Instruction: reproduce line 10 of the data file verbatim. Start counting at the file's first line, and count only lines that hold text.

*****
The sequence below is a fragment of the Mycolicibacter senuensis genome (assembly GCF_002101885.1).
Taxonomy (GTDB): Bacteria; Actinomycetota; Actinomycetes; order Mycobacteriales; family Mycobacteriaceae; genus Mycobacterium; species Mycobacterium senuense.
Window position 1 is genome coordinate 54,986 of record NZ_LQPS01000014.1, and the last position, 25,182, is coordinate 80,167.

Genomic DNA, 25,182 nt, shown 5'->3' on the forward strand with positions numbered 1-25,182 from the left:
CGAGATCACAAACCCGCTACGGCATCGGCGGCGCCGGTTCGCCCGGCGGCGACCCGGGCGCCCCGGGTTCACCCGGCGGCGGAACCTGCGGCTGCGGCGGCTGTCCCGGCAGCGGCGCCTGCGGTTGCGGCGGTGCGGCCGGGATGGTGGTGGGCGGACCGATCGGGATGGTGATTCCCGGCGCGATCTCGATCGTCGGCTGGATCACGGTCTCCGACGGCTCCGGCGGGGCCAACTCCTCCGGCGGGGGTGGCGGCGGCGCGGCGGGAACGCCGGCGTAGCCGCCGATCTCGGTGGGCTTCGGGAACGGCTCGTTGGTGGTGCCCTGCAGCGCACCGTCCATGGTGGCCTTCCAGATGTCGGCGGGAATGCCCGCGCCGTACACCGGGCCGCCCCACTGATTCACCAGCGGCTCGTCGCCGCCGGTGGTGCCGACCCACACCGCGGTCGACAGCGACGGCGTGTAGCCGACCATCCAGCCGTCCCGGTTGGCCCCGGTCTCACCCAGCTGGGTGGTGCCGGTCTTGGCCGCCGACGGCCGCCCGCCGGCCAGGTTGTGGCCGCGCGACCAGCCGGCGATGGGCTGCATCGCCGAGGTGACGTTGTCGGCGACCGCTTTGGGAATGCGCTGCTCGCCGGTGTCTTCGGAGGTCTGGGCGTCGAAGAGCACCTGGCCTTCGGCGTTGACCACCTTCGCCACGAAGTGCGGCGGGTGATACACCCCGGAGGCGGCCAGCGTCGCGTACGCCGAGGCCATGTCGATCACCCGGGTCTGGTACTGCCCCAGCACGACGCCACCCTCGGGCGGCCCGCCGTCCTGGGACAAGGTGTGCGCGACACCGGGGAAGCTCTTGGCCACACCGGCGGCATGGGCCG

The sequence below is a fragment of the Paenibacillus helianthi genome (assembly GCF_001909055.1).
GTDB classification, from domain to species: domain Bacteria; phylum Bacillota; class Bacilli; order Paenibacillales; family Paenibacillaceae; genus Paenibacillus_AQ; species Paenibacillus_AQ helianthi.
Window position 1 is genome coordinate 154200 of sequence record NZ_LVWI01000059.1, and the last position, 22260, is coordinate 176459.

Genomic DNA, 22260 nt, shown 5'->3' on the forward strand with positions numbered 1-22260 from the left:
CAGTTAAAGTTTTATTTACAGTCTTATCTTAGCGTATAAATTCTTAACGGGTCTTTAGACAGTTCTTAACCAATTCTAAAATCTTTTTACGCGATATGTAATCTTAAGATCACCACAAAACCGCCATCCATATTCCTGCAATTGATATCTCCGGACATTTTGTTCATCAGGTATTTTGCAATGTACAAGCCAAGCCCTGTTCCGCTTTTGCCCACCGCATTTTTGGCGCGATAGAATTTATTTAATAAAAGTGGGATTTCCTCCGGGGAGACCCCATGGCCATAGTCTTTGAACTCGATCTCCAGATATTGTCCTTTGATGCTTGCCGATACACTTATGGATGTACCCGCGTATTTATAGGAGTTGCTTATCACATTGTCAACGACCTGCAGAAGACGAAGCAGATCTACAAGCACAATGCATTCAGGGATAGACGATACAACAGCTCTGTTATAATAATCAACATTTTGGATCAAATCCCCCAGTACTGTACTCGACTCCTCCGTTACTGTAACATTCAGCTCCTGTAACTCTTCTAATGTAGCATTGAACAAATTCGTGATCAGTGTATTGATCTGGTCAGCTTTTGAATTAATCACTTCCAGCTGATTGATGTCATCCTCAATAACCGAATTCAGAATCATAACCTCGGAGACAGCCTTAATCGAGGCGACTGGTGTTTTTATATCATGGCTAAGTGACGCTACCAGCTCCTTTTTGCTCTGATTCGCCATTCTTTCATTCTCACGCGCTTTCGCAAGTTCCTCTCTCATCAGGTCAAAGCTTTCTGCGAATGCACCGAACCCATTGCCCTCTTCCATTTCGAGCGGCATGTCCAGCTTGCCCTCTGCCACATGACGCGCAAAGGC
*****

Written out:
CAGTTAAAGTTTTATTTACAGTCTTATCTTAGCGTATAAATTCTTAACGGGTCTTTAGACAGTTCTTAACCAATTCTAAAATCTTTTTACGCGATATGTAATCTTAAGATCACCACAAAACCGCCATCCATATTCCTGCAATTGATATCTCCGGACATTTTGTTCATCAGGTATTTTGCAATGTACAAGCCAAGCCCTGTTCCGCTTTTGCCCACCGCATTTTTGGCGCGATAGAATTTATTTAATAAAAGTGGGATTTCCTCCGGGGAGACCCCATGGCCATAGTCTTTGAACTCGATCTCCAGATATTGTCCTTTGATGCTTGCCGATACACTTATGGATGTACCCGCGTATTTATAGGAGTTGCTTATCACATTGTCAACGACCTGCAGAAGACGAAGCAGATCTACAAGCACAATGCATTCAGGGATAGACGATACAACAGCTCTGTTATAATAATCAACATTTTGGATCAAATCCCCCAGTACTGTACTCGACTCCTCCGTTACTGTAACATTCAGCTCCTGTAACTCTTCTAATGTAGCATTGAACAAATTCGTGATCAGTGTATTGATCTGGTCAGCTTTTGAATTAATCACTTCCAGCTGATTGATGTCATCCTCAATAACCGAATTCAGAATCATAACCTCGGAGACAGCCTTAATCGAGGCGACTGGTGTTTTTATATCATGGCTAAGTGACGCTACCAGCTCCTTTTTGCTCTGATTCGCCATTCTTTCATTCTCACGCGCTTTCGCAAGTTCCTCTCTCATCAGGTCAAAGCTTTCTGCGAATGCACCGAACCCATTGCCCTCTTCCATTTCGAGCGGCATGTCCAGCTTGCCCTCTGCCACATGACGCGCAAAGGC